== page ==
Probably the biggest advances in computer technology in the last few years have involved not processors or memory, but the housings in which these components are installed. For many years, computers were regarded as fragile, expensive tools that needed to be carefully protected with dust covers, discharged of static electricity, and kept in ideal temperatures and humidity.
But now there is a whole different expectation. Users expect their machines to tolerate conditions that would have been considered abuse by tech mavens of the 1980’s. Dust, heat, cold, moisture, you name it. Full function is expected regardless.
Why does it matter? Shouldn’t machines still be safely ensconced in an office space somewhere, protected from the elements?
The answer is, of course, no. For all the wonderful home- and office-based functions of computers today, there are countless others that require the technology to be used out in the elements. The need for such uses has driven the industry to develop an exterior toughness that matches the interior performance. The result is ever-faster computer module technology housed in a body that protects it well enough to do its work in almost any environment.
These are some of the fields that are asking the most of computers and powering the move toward tougher machines with in-the-elements readiness:
Gathering & Using Data.
Most of the prediction done in modern meteorology is handled through computer modeling. These complex calculations require huge amounts of real-time data from thousands of locations. There’s no way that human observations of analog instruments could collect those measurements in a timely fashion, so weather stations throughout the world must have durable computer equipment to gather and send information into the system for the constant recalculation of weather predictions.
In a related field, research of all kinds utilizes computer-supplied data. Precision agriculture is just one example. This system juxtaposes GPS locations of farm fertilizing implements with small-plot soil test data to manage precise placement of fertilizers. As a result, the healthier soils receive less fertilizer and weaker areas receive more. This improves crop yields and reduces expenses and pollution from unneeded fertilizer.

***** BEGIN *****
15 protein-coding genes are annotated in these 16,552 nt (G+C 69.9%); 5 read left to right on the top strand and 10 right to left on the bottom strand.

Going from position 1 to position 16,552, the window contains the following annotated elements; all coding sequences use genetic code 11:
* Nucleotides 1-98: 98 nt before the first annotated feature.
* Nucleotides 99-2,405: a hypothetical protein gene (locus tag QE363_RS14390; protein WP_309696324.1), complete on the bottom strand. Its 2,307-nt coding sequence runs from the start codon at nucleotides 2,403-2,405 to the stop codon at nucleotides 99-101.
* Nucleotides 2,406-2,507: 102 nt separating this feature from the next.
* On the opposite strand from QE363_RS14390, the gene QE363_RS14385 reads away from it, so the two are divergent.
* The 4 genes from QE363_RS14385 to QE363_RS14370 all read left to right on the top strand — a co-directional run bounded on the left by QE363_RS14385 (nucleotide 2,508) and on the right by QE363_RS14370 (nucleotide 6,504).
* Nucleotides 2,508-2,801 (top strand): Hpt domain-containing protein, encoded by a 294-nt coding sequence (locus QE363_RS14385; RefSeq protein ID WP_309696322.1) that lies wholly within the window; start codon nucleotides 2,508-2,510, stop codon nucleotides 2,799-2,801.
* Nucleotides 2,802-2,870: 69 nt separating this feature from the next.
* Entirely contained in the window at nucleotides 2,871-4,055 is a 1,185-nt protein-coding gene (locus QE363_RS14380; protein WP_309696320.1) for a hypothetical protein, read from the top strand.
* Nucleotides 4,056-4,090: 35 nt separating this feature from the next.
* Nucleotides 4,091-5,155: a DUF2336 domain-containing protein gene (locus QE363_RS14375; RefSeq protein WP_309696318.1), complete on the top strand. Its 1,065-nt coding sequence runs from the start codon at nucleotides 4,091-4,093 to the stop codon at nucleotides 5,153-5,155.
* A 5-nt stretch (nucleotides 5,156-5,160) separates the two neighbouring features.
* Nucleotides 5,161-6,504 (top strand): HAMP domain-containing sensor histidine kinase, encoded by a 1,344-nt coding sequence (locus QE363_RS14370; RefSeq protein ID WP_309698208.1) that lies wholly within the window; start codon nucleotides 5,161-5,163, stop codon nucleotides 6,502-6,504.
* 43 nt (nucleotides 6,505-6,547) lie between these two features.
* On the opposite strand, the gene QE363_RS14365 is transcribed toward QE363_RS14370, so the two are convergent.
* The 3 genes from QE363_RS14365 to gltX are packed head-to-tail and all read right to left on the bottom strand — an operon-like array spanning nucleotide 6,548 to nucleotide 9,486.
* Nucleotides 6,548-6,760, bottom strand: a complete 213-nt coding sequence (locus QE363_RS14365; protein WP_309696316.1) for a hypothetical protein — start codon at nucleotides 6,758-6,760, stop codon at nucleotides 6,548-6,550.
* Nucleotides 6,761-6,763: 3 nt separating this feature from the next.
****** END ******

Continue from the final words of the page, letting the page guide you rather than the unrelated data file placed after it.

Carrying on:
But the PC’s of the 1990’s couldn’t have been installed in a tractor to send fertilizer adjustment commands to the implement. It takes heat- and dust-resistant equipment to make this impressive technology work.
No climate control in the home–or wherever you are. Time spent on the move and in the elements. And a desperate need for information. It’s a perfect application for a tough computer, and survival experts have already created a wide range of informational materials that can provide education outside of mainstream media. Imagine the benefit to citizens trapped in a city during a Mideast skirmish, or to people blocked in with a massive snowfall. The help available via computer is priceless, but it’s only available if the technology can survive too. Preparedness now goes beyond canned food and bottled water to include computers and tablets.
The classic line from a small-town cop to a speeder is, “Where’s the fire?” In reality, that question is ever-harder to answer for the real firefighters, as well as emergency medical services, law enforcement, and others. Fast-growing urban areas add streets faster than crews can learn them. Short staffing requires personnel to operate in parts of the city where they don’t normally work. and the incredible volume of radio traffic by police leads to delays in checking criminal histories on suspects. In addition, complex medical documentation required of paramedics for treatment and billing has made paper charting obsolete.
These demands have brought emergency personnel of all kinds into the computer age, and they need tablets and laptops that will function in a fire truck, police car, or ambulance.
The greatest roadblock to opening doors to countless new ways of using computers has finally been cleared. Now that these machines can go almost anywhere the user goes, their full potential to serve is being realized.